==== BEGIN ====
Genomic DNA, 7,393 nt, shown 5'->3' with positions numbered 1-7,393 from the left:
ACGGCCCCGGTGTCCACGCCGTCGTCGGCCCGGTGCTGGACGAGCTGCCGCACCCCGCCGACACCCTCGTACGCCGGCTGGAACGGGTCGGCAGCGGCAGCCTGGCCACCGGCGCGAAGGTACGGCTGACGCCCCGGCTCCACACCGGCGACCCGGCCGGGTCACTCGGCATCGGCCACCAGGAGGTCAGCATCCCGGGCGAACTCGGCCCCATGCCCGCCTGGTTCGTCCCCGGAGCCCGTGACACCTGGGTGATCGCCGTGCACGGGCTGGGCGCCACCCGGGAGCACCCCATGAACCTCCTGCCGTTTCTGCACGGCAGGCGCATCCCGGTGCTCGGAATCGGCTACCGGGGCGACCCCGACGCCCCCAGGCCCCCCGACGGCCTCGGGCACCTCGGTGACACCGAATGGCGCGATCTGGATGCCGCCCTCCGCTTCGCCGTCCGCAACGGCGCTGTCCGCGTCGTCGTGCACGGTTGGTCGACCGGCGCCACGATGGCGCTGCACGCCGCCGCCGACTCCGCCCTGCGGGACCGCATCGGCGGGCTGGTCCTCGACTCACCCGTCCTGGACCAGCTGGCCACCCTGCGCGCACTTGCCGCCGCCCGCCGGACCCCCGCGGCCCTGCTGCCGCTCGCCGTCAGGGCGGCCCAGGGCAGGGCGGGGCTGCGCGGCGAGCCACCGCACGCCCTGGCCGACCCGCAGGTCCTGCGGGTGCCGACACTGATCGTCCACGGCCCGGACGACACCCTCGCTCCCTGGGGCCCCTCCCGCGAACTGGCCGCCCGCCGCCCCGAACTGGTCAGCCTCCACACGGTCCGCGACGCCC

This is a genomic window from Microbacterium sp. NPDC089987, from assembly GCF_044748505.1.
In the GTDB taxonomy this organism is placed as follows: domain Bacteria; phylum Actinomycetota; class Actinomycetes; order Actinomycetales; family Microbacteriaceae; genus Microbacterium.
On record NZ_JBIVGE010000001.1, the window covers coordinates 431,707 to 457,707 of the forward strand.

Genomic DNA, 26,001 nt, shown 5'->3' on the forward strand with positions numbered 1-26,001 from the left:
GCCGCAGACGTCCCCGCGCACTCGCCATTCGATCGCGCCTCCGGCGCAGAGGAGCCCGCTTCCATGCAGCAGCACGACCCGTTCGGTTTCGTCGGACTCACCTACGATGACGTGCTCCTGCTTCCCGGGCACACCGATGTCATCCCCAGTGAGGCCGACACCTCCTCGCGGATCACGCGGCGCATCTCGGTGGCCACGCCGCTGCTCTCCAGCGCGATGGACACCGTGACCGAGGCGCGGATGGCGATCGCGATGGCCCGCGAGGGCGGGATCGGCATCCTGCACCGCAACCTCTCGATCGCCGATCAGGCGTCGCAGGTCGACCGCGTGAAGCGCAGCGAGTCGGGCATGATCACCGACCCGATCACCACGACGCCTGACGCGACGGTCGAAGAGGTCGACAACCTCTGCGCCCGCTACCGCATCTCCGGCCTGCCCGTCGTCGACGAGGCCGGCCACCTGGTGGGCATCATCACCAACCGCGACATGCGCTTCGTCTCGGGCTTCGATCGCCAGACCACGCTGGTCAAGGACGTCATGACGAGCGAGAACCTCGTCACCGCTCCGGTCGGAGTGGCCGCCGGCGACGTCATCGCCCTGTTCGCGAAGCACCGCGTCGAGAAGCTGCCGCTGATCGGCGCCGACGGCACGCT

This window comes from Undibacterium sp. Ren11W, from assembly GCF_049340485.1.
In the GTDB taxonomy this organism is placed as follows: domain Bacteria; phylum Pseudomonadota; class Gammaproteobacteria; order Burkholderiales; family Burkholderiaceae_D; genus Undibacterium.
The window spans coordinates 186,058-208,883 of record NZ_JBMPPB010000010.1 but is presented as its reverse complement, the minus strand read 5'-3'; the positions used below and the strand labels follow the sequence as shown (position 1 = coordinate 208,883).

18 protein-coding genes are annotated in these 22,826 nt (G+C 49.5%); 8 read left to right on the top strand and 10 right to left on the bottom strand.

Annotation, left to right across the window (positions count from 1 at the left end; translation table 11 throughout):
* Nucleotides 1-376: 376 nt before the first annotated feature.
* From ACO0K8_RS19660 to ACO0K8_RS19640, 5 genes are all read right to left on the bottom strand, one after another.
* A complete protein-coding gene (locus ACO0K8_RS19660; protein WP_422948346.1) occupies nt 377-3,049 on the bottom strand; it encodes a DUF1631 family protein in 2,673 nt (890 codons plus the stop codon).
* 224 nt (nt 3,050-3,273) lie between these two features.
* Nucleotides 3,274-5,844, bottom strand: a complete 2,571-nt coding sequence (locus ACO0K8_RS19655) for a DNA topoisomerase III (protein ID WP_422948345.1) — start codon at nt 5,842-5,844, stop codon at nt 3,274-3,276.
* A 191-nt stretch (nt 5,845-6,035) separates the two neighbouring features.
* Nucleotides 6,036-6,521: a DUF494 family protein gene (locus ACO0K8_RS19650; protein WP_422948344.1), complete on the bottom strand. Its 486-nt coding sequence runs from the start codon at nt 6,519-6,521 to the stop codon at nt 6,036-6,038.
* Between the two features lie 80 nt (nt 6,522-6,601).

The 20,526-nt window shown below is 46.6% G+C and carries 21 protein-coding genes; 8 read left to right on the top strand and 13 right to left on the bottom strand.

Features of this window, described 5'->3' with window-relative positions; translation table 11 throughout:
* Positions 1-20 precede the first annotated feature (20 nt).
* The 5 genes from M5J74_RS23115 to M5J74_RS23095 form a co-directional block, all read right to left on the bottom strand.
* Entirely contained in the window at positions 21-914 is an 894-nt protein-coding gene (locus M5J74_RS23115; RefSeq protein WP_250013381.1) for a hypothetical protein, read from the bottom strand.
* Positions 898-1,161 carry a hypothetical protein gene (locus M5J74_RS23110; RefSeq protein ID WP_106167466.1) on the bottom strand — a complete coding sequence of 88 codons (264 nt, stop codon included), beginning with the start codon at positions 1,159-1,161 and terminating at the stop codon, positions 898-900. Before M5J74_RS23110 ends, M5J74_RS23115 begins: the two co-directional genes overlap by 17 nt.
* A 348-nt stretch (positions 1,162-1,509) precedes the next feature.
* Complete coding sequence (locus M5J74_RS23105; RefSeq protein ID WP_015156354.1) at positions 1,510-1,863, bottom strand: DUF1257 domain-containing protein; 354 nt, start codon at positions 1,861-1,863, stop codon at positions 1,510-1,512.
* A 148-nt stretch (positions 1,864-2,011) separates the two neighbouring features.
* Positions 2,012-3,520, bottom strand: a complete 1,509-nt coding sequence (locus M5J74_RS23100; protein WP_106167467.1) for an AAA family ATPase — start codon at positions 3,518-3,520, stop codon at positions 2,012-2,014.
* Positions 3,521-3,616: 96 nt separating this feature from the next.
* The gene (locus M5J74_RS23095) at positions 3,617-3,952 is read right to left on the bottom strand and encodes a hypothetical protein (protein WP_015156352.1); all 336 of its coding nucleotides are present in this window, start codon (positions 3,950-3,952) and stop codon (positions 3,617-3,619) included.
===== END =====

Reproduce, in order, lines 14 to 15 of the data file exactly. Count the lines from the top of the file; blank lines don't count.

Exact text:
* From ACO0K8_RS19660 to ACO0K8_RS19640, 5 genes are all read right to left on the bottom strand, one after another.
* A complete protein-coding gene (locus ACO0K8_RS19660; protein WP_422948346.1) occupies nt 377-3,049 on the bottom strand; it encodes a DUF1631 family protein in 2,673 nt (890 codons plus the stop codon).